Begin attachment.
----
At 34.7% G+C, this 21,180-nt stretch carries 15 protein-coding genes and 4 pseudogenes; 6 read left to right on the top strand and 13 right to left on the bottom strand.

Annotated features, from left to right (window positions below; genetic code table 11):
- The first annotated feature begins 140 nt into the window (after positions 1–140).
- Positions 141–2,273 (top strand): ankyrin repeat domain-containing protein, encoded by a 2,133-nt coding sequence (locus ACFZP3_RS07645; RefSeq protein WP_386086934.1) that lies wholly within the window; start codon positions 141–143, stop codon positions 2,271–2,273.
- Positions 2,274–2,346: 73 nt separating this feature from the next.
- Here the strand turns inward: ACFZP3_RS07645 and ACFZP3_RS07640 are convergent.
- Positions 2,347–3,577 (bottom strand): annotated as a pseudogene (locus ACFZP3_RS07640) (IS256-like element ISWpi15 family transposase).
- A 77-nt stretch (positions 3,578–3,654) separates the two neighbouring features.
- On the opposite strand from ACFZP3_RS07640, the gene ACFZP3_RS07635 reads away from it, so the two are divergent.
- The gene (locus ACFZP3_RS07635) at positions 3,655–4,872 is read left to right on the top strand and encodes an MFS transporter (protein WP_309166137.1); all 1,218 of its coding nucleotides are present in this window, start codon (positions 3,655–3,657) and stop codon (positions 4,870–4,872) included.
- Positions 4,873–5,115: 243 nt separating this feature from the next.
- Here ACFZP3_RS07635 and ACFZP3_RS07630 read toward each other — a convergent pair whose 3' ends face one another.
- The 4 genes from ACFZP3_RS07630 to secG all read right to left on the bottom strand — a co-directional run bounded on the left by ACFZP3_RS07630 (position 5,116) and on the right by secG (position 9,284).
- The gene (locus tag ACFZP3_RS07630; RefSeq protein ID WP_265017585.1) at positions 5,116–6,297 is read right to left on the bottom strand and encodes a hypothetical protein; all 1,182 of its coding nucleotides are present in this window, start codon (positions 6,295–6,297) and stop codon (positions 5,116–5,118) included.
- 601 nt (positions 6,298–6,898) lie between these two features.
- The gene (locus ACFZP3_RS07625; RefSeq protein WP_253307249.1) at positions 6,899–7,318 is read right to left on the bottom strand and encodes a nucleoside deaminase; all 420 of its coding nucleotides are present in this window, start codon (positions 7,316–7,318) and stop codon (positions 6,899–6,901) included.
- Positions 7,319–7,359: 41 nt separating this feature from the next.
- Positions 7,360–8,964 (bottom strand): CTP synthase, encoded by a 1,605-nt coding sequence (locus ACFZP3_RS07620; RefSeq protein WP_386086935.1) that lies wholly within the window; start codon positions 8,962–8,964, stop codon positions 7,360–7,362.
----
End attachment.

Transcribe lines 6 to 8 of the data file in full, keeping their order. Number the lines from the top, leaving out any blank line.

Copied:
- Here the strand turns inward: ACFZP3_RS07645 and ACFZP3_RS07640 are convergent.
- Positions 2,347–3,577 (bottom strand): annotated as a pseudogene (locus ACFZP3_RS07640) (IS256-like element ISWpi15 family transposase).
- A 77-nt stretch (positions 3,578–3,654) separates the two neighbouring features.